According to the survey conducted in the present study, monks consume 195–260 g of sugar with drinks every day. The consumption of the increased amounts of sugar along with the poor availability of dental help might have caused a higher prevalence of caries and led to a higher number of missing teeth and a lower number of filled teeth among clergymen. These data correspond with the results reported by Musaiger et al.: women who consumed sweet food and drinks 4 or more days/week had an increased risk of dental caries.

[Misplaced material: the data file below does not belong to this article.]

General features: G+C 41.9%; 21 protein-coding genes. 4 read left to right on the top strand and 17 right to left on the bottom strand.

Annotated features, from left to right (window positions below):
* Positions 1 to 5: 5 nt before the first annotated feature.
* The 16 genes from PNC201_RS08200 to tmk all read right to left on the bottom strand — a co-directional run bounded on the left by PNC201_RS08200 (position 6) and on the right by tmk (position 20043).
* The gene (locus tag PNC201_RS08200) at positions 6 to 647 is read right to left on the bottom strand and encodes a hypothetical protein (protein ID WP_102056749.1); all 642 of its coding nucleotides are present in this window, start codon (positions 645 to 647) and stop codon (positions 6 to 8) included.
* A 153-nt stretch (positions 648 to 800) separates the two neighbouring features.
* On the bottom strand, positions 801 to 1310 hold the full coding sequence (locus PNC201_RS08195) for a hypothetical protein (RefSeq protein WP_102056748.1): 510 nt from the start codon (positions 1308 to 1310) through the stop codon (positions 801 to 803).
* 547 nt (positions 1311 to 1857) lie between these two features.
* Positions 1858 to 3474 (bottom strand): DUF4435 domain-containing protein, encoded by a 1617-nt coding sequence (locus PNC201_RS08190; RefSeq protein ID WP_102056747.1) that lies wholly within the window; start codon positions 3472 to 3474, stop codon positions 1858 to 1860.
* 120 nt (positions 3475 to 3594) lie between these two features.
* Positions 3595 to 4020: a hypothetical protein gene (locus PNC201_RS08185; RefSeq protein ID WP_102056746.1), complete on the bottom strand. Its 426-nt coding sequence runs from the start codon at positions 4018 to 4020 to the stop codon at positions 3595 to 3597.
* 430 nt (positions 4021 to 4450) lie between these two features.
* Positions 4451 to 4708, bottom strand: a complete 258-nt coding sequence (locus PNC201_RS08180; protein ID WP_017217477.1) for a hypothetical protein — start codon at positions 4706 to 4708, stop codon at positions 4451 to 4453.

It is well known that nutrition has an impact on the systemic health as well as on the oral health. According to the results of the present study, the frequency of food intake in the groups of priests and monks was lower compared to the control group. In addition, clergymen usually fast 200–280 days in 1 year, with certain types of food (mainly animal proteins) being prohibited. The alteration of the nutrition regimen and composition of food during fasting may cause protein–energy malnutrition which occurs when the amount of protein, energy foods, or both, is not sufficient for the body's needs. Malnutrition may alter the homeostasis, which can lead to the oral cavity disease progression, reduce the resistance to the microbial biofilm, and reduce the capacity of tissue healing. Studies have suggested that enamel hypoplasia, salivary gland hypofunction, and saliva compositional changes may be the mechanisms through which the malnutrition is linked with caries and other oral diseases. The aforementioned factors may explain our finding that the frequency of food intake influenced significantly on the values of GI and MPBI.